Do you find anything in those debates that indicated that any of those men entertained any doubts that so far as the Federal Constitution was concerned, they were free to device an apportionment plan that they thought best needed — would be needed in the New York State?

Irving Galt:

I can honestly say that I found nothing in the debates that so indicate and now Your Honors, I wanted to say —

Earl Warren:

Did they go into that of the hearing?

Irving Galt:

Pardon?

Earl Warren:

Did they go into that at the hearing?

Irving Galt:

At the — what — what that aspect of the constitutional convention, not that I recall.

I don’t believe that there’s anything in the record other than the proceedings of the convention itself.

The reference is made to the proceedings of the convention itself, but taking up that particular aspect of it, there’s negative concept that they did not go into it.

Irving Galt:

I suppose the assumption is that they didn’t think that the problem even applied and I would certainly agree with them wholeheartedly if that was their assumption.

Certainly, no one thought as far as I can (Voice Overlap) —

There is liable debate, wasn’t there as to different measures?

Irving Galt:

There were debates, there were — there were enumerable debates as to different measures mostly on the matter of wisdom of doing it one way or another, but that’s a legislative function to debate the wisdom of (Voice Overlap) —

And of course of those debates which were in the subject to differences of view and having to notice these problems can be presented — they’re subject of differences of view, was it — did anybody suggest that a proposal that somebody put forward that he disagree with was unconstitutional under the federal system (Voice Overlap) —

Irving Galt:

I don’t recall it.

This doesn’t exclude the possibility that was — that somebody might have said it.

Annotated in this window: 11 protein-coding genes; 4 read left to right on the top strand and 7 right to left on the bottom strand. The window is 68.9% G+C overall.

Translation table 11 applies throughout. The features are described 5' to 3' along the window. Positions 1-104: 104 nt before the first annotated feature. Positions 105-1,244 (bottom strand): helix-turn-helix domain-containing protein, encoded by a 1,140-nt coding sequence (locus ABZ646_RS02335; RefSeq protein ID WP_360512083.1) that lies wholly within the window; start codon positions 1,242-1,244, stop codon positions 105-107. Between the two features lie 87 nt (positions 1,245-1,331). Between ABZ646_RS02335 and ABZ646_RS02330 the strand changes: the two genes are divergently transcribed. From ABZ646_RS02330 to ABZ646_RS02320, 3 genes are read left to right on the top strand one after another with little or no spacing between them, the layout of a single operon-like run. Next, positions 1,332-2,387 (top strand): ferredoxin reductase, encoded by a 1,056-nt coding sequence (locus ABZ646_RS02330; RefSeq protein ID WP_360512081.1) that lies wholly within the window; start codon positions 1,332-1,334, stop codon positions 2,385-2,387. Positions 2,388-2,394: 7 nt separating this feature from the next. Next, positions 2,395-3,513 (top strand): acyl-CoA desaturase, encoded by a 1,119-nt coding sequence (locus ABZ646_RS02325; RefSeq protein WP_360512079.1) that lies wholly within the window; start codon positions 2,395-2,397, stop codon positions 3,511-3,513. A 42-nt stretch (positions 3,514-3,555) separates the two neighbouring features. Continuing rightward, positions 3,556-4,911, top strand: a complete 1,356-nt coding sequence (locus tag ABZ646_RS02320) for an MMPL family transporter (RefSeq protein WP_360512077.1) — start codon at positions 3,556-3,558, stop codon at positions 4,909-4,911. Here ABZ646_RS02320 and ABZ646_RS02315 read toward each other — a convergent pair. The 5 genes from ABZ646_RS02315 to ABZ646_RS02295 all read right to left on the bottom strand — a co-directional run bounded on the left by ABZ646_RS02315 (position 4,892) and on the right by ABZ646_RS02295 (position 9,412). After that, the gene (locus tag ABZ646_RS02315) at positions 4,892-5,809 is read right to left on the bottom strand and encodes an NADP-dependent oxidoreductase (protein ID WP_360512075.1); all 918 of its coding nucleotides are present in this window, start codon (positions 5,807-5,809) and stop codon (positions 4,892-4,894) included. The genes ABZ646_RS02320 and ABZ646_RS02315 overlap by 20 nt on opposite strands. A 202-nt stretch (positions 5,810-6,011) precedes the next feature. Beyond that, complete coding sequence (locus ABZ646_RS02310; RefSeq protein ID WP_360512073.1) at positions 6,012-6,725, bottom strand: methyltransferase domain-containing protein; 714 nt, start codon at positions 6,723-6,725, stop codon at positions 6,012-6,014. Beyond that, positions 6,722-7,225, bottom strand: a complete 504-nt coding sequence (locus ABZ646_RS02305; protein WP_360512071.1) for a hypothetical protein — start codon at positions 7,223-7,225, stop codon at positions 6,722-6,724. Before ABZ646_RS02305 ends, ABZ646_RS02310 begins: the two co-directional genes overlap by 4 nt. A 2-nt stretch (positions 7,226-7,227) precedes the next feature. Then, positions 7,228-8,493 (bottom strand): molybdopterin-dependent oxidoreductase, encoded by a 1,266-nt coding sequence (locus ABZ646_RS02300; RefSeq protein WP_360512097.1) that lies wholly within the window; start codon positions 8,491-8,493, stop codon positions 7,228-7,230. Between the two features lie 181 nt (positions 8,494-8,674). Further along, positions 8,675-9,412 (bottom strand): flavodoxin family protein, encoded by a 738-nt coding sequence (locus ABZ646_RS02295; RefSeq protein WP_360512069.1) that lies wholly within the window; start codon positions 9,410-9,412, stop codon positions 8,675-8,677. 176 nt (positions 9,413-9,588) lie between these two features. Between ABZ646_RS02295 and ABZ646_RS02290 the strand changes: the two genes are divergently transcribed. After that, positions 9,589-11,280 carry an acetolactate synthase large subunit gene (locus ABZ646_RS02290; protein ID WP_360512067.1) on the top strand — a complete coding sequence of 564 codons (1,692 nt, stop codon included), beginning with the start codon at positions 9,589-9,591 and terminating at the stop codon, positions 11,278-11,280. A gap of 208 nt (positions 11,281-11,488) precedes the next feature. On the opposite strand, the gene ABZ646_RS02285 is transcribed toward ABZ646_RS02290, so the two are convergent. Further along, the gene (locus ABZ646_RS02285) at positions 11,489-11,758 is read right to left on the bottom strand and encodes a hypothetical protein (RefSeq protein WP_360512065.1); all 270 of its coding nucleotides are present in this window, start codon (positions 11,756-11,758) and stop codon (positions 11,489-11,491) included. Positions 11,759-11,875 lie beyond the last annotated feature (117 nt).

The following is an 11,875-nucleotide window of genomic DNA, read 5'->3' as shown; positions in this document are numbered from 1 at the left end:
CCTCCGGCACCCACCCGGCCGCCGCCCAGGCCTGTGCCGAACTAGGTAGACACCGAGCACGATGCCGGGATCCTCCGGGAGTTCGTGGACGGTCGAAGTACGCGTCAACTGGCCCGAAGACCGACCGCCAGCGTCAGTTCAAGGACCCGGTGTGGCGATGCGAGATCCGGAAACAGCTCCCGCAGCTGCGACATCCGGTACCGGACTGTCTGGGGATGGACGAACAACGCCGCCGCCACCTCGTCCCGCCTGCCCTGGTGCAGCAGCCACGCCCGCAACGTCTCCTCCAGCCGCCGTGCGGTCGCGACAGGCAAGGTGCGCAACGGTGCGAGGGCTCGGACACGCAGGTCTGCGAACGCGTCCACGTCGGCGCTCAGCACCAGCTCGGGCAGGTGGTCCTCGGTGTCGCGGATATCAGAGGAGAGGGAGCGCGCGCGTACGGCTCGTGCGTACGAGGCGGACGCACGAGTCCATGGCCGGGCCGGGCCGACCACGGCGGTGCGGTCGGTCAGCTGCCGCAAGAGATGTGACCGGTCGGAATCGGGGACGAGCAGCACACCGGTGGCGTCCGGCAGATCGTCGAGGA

My memory is not that infallible but I just do not recall it nor do I think that it would have been likely to have been raised at that time and I don’t think that that was a problem in the convention to the best — to the very best of my recollection.

Earl Warren:

I thought — I thought in the court below that counsel tried to show what was in the minds of the —

Irving Galt:

Oh yes and now with constitution.

Earl Warren:

— constitution makers and they were denied that right.

Irving Galt:

Well, Mr. Justice — Mr. Chief Justice Warren, it’s quite true that there is a question of an offer of proof here and what was tried to be done down there in that connection was to — was to introduce proof and offer.

Our proof was made and of course rejected by the (Inaudible) Court to show the intention of the legislators in 1894.

Now of course, taking Your Honor your own McGowan against Maryland opinion, of course you don’t ascribe a sort of legislative mens rea to a large deliberate of body of that kind.

The test obviously is not what personal preferences if any one way or the other may have motivated legislators.

The Act itself is to be judged in the light of constitutional standards and it’s immaterial, plainly immaterial what the legislate — what the legislators or the delegates to the constitutional convention may or may not have entertained as personal opinions.

The Act must be judged on its own merits.

Earl Warren:

I thought that was your position here —

Irving Galt:

Yes.

Earl Warren:

— before you answered Mr. Justice Harlan.

Irving Galt:

Well I — I, I merely attempted to answer Justice Harlan’s question as to whether this or — this circumstance did or did not appear in the record of those proceedings and to the best of my recollection, it did not.

Arthur J. Goldberg:

(Inaudible)

Irving Galt:

Well, that’s putting it much more flatly than we would put it.

We say that a state and we — in these general principles I’ve been alluding to, I have not yet reached that point.

But as to New York, we will show that the State had a perfect right consistent with every concept of — of federal constitutionality to take into consideration a number of factors and not to be limited by per capita representation either at this whole standard or to the starting point of inquiry.

Now, what we do —

Arthur J. Goldberg:

(Inaudible)

Irving Galt:

Yes.

There are other factors.

For example, Mr. Justice Goldberg and I’m talking now not so much about New York in particular but the foundation for this entire problem which may have varying application among different States, depending on their particular situations and problems.